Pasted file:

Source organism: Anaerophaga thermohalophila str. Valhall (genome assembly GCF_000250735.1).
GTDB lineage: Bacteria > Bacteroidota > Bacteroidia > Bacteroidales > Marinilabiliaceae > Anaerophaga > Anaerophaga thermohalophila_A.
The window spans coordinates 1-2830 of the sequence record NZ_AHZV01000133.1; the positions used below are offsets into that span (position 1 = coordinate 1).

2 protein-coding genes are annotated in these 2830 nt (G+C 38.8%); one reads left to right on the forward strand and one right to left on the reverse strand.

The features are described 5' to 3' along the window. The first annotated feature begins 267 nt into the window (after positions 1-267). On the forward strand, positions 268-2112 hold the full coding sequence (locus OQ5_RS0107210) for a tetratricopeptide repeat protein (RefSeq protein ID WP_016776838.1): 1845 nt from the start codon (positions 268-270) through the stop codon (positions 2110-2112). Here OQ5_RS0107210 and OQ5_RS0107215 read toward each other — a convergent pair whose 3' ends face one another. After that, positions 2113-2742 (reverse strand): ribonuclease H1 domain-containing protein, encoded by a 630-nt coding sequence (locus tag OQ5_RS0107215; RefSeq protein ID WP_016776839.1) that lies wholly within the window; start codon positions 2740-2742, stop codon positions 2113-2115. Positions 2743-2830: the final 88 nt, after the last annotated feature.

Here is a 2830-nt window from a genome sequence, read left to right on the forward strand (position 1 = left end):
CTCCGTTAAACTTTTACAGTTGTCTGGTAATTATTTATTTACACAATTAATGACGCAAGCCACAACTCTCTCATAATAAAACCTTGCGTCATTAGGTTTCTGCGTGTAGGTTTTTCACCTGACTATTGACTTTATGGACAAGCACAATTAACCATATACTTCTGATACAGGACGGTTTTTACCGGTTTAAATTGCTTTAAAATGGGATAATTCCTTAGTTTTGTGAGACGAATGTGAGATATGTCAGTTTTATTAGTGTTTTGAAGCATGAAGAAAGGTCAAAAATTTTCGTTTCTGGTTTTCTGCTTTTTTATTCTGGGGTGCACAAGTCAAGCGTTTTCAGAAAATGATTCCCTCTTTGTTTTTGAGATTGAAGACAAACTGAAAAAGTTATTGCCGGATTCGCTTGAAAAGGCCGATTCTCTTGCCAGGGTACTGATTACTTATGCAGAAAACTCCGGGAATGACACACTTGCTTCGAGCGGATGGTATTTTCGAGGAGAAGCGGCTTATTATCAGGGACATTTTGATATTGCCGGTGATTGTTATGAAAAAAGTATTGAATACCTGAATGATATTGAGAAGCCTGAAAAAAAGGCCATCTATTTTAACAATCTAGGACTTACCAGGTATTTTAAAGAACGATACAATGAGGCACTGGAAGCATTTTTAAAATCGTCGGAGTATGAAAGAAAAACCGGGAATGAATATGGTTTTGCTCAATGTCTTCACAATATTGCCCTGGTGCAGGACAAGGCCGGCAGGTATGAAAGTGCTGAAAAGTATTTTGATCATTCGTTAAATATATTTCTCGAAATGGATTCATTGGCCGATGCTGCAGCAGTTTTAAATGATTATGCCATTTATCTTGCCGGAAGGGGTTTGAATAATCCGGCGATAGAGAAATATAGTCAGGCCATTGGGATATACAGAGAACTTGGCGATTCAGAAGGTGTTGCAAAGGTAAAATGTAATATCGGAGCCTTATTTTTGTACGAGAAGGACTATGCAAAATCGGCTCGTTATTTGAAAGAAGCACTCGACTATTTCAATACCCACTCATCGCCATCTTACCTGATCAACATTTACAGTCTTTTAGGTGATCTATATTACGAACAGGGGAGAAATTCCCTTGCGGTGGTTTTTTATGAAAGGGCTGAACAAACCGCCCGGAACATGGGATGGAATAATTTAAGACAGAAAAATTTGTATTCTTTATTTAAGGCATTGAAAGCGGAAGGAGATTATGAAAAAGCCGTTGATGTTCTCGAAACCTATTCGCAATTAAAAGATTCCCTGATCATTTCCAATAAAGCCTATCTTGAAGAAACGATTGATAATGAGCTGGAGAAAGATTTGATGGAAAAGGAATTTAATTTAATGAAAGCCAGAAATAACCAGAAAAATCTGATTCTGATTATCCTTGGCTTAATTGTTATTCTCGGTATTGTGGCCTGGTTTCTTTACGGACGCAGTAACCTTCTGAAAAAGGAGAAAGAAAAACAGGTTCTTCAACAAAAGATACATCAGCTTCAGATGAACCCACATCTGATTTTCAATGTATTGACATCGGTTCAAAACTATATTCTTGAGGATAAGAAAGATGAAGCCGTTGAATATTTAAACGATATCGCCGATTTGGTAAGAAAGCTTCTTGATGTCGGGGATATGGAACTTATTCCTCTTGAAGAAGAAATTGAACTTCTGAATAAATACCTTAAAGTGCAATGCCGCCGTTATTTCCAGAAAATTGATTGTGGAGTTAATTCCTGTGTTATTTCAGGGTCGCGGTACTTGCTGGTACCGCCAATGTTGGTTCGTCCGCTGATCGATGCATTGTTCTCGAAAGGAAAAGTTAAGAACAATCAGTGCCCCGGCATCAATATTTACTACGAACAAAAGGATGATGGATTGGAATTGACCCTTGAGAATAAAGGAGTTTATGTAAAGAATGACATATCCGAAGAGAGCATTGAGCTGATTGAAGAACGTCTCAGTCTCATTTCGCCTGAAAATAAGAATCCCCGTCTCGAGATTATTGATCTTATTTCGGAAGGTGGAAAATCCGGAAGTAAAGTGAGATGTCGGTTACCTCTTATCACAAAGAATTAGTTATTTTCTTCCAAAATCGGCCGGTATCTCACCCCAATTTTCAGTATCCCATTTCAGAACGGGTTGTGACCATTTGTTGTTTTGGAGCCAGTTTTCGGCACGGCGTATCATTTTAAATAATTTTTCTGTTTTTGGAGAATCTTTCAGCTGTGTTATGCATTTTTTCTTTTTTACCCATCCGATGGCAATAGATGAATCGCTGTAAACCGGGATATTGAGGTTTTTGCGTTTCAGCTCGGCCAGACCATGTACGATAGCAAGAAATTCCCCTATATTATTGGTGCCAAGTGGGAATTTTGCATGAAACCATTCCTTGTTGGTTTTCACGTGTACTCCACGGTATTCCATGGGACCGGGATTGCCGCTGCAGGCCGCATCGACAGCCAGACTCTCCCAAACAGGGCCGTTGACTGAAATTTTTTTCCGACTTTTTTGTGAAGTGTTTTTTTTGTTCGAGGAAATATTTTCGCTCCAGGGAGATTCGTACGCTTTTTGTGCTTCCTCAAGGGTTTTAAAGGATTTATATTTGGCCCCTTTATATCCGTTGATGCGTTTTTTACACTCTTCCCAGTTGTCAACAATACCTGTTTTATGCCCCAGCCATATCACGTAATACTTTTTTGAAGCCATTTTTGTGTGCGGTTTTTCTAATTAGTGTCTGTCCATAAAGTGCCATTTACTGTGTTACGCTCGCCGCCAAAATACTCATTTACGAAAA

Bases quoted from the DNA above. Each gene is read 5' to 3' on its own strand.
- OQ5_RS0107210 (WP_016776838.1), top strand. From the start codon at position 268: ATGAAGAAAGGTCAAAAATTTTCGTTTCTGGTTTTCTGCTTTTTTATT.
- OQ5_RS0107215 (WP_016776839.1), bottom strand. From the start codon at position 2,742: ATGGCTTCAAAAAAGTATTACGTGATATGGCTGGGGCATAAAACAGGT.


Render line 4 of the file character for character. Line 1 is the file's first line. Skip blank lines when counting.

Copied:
2 protein-coding genes are annotated in these 2830 nt (G+C 38.8%); one reads left to right on the forward strand and one right to left on the reverse strand.